In the case of Ms A Nartowska v Fluid Options UK Ltd ET/2414596/2019 the Employment Tribunal held that an employer’s failure to investigate allegations of sexual harassment, and its subsequent dismissal of the employee who had complained of sexual harassment, constituted acts of harassment and victimisation.
The facts in Ms A Nartowska v Fluid Options UK Ltd
Ms A Nartowska (the “Claimant”) started work for Fluid Options UK Ltd (the “Respondent”) as a cleaner in April 2019, working at a Five Guys restaurant.
During the course of the Claimant’s employment she was subjected to sexual harassment by another member of staff, Mr Korzenioski, who worked alongside her as a cleaner at the same restaurant. On 24 June 2019 she raised complaints with the Respondent that she had been subjected to sexual harassment by Mr Korzenioski – this included allegations that the Respondent had touched her breasts on 4 May 2019, that he had then put his hand round her waist on 24 May 2019, and that he had verbally abused her on 24 May 2019 (telling her to “shut your mouth you fucking bitch”). Mr Korzenioski had previously used language such as “shut the fuck up or I’ll hit you” and “I’ll destroy your car after work”, as well as referring to her as a “whore”.
The Respondent did not act on the allegations, failed to reprimand Mr Korzenioski despite the seriousness of the allegations, and it subsequently transpired that the person investigating was a friend of Mr Korzenioski living near him in Poland.
The situation became so bad after the third incident (on 24 May 2019) that the Claimant had to take sick leave from 26 June to 16 of July 2019.
After the Claimant submitter her complaints regarding Mr Korzenioski he resigned, apparently for personal reasons, but sought to be reinstated on 22 July 2019 (claiming he was innocent of all the accusations).
On the evening shift of 8 and 9 August 2019 a complaint was made by two duty managers (who were employed by Five Guys, not the Respondent). The complaint concerned an incident which had apparently taken place in the toilets of the Five Guys restaurant involving two cleaners. The email did not identify the two cleaners but simply said that they were male and female and had been seen kissing beforehand, that they had entered the toilets together, and that the female cleaner had walked out of the toilets leaving the male cleaner inside the toilets. The managers also reported that the male cleaner had apparently left a bag of suspected cocaine sitting on the sink. The Claimant was accused of being one of the cleaners using drugs and both were asked to be removed from the building. However, the Claimant was at the time of the incident smoking outside of the building with a colleague. This colleague confirmed that he had been with the Claimant at the relevant times and that he had not seen her with any drugs.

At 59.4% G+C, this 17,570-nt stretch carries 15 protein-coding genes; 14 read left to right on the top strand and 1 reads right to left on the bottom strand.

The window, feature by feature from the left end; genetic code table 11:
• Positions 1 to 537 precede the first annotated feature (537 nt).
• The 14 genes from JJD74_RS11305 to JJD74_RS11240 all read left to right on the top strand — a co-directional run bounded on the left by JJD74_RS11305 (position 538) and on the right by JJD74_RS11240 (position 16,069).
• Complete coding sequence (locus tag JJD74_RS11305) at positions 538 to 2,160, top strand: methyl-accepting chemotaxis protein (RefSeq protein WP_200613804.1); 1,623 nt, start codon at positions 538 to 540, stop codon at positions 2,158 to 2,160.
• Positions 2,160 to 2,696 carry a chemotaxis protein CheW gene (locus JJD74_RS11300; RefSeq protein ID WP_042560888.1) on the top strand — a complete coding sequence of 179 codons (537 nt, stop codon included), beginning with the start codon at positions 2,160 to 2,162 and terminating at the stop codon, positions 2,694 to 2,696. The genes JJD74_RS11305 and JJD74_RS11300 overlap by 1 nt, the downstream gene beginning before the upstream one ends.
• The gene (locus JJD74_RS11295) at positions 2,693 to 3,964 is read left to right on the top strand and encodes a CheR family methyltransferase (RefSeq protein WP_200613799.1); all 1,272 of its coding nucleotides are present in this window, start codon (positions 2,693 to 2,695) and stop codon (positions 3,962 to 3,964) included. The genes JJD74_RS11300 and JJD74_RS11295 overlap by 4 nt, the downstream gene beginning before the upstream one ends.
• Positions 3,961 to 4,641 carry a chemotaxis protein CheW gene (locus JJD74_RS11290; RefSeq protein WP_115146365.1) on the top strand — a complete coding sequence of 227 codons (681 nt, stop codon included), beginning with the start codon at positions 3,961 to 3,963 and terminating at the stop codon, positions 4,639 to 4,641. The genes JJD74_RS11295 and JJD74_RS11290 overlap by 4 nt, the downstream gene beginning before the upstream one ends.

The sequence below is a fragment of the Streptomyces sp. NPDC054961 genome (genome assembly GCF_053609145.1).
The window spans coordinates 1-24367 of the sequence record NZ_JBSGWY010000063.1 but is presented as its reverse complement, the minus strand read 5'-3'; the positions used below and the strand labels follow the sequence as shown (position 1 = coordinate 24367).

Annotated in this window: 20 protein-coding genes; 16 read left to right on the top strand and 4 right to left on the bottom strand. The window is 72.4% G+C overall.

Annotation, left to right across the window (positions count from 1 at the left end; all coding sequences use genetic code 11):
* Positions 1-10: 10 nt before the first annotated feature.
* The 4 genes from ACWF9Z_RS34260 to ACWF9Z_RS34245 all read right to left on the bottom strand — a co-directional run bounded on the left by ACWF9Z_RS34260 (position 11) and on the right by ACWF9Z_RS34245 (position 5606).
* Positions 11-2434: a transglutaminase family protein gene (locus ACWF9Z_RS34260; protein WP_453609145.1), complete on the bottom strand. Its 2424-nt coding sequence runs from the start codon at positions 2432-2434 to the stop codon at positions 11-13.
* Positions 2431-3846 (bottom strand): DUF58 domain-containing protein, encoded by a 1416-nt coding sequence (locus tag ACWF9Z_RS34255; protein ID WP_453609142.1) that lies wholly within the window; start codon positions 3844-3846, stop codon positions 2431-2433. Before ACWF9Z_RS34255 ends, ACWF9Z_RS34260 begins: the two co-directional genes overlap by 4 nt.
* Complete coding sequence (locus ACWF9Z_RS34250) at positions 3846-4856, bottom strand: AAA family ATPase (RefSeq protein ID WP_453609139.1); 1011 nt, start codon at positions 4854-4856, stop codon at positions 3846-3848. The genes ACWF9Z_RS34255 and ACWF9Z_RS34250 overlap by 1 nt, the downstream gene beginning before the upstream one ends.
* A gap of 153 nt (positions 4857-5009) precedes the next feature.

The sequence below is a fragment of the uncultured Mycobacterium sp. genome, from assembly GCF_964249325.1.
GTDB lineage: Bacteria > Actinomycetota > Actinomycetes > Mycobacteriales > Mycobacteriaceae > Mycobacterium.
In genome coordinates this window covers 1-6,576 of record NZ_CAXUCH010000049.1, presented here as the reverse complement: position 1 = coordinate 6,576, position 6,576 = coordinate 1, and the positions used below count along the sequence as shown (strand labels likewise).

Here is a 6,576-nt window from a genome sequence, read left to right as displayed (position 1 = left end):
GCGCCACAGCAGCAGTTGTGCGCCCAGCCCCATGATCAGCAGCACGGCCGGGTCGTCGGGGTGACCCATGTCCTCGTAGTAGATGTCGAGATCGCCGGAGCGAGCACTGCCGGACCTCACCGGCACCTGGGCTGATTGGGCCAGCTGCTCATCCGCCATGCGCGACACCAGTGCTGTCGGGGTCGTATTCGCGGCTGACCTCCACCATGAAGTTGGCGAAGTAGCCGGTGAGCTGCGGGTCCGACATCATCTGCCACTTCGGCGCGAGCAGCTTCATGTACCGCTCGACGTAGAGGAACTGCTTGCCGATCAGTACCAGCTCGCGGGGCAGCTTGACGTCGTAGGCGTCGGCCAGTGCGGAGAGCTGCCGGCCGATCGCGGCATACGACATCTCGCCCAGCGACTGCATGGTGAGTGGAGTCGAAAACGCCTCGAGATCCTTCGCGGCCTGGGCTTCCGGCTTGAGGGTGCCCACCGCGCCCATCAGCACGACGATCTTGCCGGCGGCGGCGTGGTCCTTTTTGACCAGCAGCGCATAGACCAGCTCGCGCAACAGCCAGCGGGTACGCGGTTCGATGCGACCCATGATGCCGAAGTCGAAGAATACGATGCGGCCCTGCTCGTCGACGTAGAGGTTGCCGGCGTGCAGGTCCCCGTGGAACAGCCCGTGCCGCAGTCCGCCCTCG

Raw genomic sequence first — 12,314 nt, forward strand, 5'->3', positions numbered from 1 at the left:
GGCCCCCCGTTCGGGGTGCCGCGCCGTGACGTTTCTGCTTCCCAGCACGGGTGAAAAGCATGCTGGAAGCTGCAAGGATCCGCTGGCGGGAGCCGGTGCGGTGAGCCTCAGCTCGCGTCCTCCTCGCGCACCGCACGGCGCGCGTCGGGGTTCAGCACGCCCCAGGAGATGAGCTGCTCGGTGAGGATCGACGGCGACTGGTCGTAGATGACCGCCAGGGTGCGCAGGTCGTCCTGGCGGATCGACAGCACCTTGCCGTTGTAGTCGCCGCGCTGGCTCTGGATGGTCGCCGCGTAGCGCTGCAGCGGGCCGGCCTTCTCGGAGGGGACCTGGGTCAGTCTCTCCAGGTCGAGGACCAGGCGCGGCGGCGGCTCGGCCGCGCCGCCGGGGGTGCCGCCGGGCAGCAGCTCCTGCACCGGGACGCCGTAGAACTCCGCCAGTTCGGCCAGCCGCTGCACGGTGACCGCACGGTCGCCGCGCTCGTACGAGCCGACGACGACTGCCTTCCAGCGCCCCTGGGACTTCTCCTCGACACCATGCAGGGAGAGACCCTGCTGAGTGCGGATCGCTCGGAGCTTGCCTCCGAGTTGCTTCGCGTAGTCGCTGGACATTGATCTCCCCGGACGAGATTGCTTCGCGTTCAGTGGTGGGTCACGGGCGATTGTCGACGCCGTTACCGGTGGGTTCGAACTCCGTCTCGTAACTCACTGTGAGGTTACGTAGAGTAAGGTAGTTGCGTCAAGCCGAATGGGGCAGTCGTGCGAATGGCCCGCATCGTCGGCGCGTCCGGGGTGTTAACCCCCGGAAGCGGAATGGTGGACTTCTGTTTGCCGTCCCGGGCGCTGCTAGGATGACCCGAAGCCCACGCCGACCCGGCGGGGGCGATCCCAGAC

On 9 August 2019 the Claimant (and the other male cleaner) was dismissed with immediate effect, without the Claimant having the opportunity to defend herself and put her side of the story. This was confirmed in a letter from the Respondent to the Claimant dated 12 August 2019.
The decision of the Employment Tribunal
The Employment Tribunal found by a unanimous judgment that the Claimant’s claim for harassment contrary to Section 26 of the Equality Act 2010 was well founded and succeeded, finding that the Claimant had been subjected to sexual harassment on the following occasions:
- The Respondent failing to take the Claimant’s allegations seriously;
- The Respondent failing to undertake a proper investigation into the allegations made by the Claimant; and
- The Respondent failing to re-assign Mr Korzenioski after the Claimant had made her complaint regarding his behaviour
The Employment Tribunal also found for the Claimant in her claim for victimisation contrary to Section 27 of the Equality Act 2010, based on the following:
- The Respondent failing to undertake a proper investigation into the allegations made by the Claimant;
- Dismissing the Claimant on 9 August 2019
Finally, the Employment Tribunal found in favour of the Claimant’s claim for breach of contract, holding that the Respondent should have carried out a proper investigation and paid the Claimant her contractual notice pay. A remedy hearing was scheduled to take place remotely on 22 February 2021.
Our lawyers’ views on the case
Stephen Norton, a legal adviser at Redmans, commented: “In this case the Claimant ticked all the boxes for harassment, victimisation and breach of contract – the employer failed to take her allegations seriously, assigned a friend of the alleged perpetrator to deal with the investigation, and then summarily dismissed the Claimant on allegations which would have been easily disproven if a proper investigation had been carried out.”
The decision of the Employment Tribunal in Ms A Nartowska v Fluid Options UK Ltd ET2414596/2019 can be found here.